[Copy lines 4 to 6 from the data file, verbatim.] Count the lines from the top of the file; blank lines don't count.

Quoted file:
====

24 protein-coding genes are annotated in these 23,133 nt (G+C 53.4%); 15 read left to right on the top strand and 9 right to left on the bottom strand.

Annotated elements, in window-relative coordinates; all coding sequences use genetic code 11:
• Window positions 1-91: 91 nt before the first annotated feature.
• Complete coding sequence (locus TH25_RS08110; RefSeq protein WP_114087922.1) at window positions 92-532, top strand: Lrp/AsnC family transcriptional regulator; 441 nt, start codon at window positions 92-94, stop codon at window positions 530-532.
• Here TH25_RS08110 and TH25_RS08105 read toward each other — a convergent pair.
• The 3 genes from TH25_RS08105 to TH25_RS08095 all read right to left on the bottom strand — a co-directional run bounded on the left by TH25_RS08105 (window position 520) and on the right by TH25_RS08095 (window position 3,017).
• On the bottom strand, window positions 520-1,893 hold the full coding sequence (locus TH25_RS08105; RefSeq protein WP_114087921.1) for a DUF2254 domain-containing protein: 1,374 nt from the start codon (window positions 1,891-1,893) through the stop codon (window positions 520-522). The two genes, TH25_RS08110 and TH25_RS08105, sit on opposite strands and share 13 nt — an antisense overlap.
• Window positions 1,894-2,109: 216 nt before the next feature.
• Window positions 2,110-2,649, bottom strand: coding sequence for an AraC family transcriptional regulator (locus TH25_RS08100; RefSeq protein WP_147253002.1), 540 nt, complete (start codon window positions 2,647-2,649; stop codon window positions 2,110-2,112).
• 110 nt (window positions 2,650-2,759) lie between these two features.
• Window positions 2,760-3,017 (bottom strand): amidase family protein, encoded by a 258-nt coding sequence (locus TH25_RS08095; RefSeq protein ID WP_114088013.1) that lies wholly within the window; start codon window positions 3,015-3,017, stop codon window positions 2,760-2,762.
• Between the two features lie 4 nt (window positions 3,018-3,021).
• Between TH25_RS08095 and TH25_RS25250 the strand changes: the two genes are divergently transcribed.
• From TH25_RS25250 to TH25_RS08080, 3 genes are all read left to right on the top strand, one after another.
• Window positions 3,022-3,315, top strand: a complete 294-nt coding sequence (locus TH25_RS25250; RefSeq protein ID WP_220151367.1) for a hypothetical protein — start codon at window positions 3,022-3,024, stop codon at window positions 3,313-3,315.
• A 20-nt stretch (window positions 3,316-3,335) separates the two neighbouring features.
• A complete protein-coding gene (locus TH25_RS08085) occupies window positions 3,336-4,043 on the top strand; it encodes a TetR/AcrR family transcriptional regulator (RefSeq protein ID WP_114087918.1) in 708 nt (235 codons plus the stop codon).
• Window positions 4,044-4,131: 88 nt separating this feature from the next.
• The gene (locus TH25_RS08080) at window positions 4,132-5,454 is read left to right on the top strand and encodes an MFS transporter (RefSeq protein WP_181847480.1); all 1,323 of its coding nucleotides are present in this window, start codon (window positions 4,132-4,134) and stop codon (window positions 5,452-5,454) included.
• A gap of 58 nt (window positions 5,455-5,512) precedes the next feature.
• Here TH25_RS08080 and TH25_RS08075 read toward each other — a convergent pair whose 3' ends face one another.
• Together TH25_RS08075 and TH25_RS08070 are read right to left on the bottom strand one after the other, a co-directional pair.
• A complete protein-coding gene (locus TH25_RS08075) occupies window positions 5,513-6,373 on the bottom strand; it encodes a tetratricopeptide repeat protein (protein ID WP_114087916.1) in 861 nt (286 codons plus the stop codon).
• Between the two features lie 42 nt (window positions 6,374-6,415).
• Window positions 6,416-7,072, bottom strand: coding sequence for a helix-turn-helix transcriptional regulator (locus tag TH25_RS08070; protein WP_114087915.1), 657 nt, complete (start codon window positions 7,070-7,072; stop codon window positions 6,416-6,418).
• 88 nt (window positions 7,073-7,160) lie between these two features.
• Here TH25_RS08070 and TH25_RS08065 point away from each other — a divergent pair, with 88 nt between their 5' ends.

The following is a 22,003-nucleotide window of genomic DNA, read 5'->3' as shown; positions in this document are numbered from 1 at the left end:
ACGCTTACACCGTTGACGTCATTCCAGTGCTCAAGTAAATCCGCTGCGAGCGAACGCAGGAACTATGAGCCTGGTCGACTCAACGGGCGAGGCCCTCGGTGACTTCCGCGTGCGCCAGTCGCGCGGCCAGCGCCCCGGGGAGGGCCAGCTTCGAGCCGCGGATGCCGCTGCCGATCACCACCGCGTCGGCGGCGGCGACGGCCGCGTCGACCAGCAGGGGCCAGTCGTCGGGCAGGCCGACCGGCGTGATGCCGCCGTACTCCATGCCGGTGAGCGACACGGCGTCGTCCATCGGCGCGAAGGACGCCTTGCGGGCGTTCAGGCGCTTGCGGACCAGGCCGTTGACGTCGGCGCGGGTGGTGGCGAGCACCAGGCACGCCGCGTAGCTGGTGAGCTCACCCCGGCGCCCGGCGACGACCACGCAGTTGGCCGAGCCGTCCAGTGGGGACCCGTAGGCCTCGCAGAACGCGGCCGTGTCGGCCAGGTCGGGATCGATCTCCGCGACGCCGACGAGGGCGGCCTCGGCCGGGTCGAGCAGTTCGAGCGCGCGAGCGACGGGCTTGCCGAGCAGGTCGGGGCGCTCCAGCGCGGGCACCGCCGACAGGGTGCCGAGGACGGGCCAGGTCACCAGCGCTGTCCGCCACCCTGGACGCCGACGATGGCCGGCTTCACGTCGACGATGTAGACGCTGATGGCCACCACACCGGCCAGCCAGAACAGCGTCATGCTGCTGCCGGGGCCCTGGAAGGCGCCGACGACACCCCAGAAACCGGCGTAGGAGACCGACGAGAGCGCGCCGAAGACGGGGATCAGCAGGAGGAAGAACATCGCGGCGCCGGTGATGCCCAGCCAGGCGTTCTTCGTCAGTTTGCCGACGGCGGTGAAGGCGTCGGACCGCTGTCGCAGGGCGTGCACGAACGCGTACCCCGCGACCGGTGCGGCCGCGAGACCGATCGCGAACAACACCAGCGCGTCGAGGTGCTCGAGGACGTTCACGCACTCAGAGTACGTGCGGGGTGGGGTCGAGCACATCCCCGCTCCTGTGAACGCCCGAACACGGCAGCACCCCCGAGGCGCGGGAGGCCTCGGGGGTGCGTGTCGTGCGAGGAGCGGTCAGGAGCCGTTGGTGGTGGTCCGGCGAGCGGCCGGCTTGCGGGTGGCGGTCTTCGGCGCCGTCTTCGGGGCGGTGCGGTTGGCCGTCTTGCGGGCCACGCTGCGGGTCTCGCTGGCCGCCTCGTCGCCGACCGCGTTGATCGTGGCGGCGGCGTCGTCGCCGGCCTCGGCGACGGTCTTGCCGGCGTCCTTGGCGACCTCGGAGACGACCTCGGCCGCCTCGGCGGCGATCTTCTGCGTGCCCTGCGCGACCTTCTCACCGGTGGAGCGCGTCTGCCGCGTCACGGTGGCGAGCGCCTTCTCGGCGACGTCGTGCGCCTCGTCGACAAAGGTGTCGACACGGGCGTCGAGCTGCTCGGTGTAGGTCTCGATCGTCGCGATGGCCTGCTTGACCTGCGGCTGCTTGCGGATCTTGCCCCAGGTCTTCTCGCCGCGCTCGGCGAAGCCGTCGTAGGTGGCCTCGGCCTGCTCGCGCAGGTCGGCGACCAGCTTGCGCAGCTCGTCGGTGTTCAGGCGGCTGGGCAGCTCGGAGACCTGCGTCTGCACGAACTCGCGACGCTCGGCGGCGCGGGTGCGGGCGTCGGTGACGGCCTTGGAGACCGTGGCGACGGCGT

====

• Complete coding sequence (locus TH25_RS08110; RefSeq protein WP_114087922.1) at window positions 92-532, top strand: Lrp/AsnC family transcriptional regulator; 441 nt, start codon at window positions 92-94, stop codon at window positions 530-532.
• Here TH25_RS08110 and TH25_RS08105 read toward each other — a convergent pair.
• The 3 genes from TH25_RS08105 to TH25_RS08095 all read right to left on the bottom strand — a co-directional run bounded on the left by TH25_RS08105 (window position 520) and on the right by TH25_RS08095 (window position 3,017).